The bombastic-fantastic music make the game’s audio a welcome experience on top of the fast-paced gameplay. The further you progress in the game, the more you start realizing how much the music drives you. The off chance you hate the music (hey to each their own) you can mute it in the options menu. It’s got some solid and funny sound effects too.

Ingenuity – 8.0
While it’s easy to compare Meteos to other puzzle games, it’s got unique “shooting meteors” concept of its own that’s easy to pick up, thanks to it fully using the DS touch screen controls, but relies heavily on speed and reflexes. As long as you don’t cheat, by randomly scribbling on the touch screen when you’re in a bind, you’ll find an easily controlled and very addictive gameplay experience in this DS cartridge.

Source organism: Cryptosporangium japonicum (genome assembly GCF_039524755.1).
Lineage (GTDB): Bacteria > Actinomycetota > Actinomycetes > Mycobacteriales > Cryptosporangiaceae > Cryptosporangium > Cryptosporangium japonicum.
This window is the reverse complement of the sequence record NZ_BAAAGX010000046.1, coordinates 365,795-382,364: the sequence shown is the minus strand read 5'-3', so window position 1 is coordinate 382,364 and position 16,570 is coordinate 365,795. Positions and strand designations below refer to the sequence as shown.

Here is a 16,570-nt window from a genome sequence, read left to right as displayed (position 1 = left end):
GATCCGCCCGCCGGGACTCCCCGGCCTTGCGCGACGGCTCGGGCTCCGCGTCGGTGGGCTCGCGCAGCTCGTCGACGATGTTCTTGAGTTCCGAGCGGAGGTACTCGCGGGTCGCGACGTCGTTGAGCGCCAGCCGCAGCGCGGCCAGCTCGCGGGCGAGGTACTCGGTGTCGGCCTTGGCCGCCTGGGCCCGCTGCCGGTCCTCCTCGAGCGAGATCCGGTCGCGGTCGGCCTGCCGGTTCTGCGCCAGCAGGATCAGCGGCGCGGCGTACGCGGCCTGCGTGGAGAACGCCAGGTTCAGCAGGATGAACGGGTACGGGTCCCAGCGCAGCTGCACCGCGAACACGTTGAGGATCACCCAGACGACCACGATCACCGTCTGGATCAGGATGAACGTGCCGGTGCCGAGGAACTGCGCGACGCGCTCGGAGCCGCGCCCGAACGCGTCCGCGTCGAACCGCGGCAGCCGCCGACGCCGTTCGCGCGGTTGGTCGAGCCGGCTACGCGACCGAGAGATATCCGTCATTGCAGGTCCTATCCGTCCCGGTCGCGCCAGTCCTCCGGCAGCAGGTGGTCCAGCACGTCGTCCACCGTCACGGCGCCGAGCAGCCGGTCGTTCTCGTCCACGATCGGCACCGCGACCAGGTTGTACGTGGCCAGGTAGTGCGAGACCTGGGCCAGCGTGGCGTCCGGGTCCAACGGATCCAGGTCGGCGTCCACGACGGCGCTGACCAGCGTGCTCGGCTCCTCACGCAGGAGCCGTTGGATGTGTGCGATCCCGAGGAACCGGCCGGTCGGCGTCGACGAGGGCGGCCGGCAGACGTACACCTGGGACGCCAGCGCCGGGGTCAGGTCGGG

Replay Value – 8.0
The single player game has lots of unlockables like planets, music and power-ups to gain. Once you’re done with that, the multiplayer part only needs one cartridge to start a game with up to three friends in local wireless mode. Definitely worth your time and money if you enjoy addictive puzzle games that are good for both short and long play sessions.

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About the author

Ferry Groenendijk By Ferry Groenendijk: He is the founder and editor of Video Games Blogger. He loved gaming from the moment he got a Nintendo with Super Mario Bros. on his 8th birthday. Learn more about him here and connect with him on Twitter, Facebook and at Google+.